The University of California announced Friday a new sexual violence and harassment policy that will expand protections for victims, increase reporting requirements for campuses and introduce new training and education across the system.
The changes bring the university into compliance with the 2013 reauthorization of the federal Violence Against Women Act, which requires schools receiving federal financial aid to compile statistics on incidents of sexual violence on campus and maintain specific policies for addressing them.
“We have no tolerance for sexual violence or harassment of any kind,” UC President Janet Napolitano said in a statement. “The university must, and will, hold itself to the highest standards, and I expect all of our locations to do everything possible to make everyone aware of these standards.”
These are among the changes to the UC sexual violence and harassment policy, which now includes rape, sexual assault, domestic violence, dating violence and stalking:
• The university will provide a written explanation of available rights and procedures to victims, including options for reporting to law enforcement, securing orders of protection and accessing campus or community support services.
• Crimes committed on the basis of gender identity will be reported as hate crimes in the university’s annual report.
• Links to student, faculty and employee codes of conduct detailing possible disciplinary actions or sanctions are included in the policy.
• The university will offer prevention education to all incoming students and new employees, as well as annual training on issues related to sexual violence for those conducting formal investigations.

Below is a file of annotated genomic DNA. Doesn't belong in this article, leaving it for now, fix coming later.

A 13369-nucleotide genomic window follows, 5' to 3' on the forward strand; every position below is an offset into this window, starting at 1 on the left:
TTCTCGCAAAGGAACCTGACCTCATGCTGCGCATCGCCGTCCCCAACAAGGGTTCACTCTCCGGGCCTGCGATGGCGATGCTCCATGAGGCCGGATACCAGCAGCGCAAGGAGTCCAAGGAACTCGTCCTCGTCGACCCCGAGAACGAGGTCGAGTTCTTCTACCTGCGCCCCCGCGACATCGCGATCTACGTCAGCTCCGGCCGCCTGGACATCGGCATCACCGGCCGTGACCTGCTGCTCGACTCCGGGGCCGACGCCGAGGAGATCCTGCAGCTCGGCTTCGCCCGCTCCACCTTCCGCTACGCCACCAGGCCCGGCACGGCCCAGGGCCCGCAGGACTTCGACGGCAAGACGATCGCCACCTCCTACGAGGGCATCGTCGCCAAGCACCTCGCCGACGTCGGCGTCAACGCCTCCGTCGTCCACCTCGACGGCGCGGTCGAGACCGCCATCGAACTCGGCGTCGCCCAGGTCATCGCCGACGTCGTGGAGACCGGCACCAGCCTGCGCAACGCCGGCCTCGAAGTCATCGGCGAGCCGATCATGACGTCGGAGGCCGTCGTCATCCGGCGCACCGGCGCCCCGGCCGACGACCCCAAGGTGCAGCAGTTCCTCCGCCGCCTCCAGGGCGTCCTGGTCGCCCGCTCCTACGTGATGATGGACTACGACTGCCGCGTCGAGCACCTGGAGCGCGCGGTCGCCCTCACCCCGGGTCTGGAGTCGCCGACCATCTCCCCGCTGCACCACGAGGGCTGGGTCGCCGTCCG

The new guidelines come amid increasing criticism nationwide of how universities and colleges are handling campus sexual violence. Last month, 31 current and former students at UC Berkeley filed a federal complaint charging the university had mishandled sexual assault cases, creating a hostile environment for female students.
Aryle Butler, one of the students involved with the Berkeley complaint, said the new UC policy doesn’t go far enough to address a reporting process that many victims say favors perpetrators of sexual violence.
“The policy definitely makes a good change around the definition of consent,” she said. A new four-paragraph section defines consent to sexual activity as an “affirmative, unambiguous and conscious decision” that “must be given without coercion” and is revocable.
But she is bothered that it remains up to the administration, not victims, whether to pursue a formal investigation. “The wishes of the individual making the request shall be considered, but are not determinative, in the decision,” the policy reads.
The policy also encourages the use of early resolution, a cooperative mediation process, before launching a formal investigation, which Butler said does not take sexual assault seriously enough.
“It’s paltry in comparison to what needs to be done,” she said.
Brooke Converse, a spokeswoman for the president’s office, said the work isn’t finished and that the policy will be further revised based on public comments, guidance from the federal government and possible state legislation.
In February, state Sen. Kevin de León introduced a bill that would require universities and colleges to adopt “victim-centered” response protocols and prevention measures to deal with sexual violence. Most significantly, it would establish “affirmative consent” as the standard for determining whether consent had been given by complainants in a campus investigation.
De León’s press secretary, Claire Conlon, said de León had not yet had a chance to review the new UC sexual violence policy to determine whether it fell short of expectations in the legislation or might offer a model as they continue to develop policies to encourage greater protection and services for victims on campuses.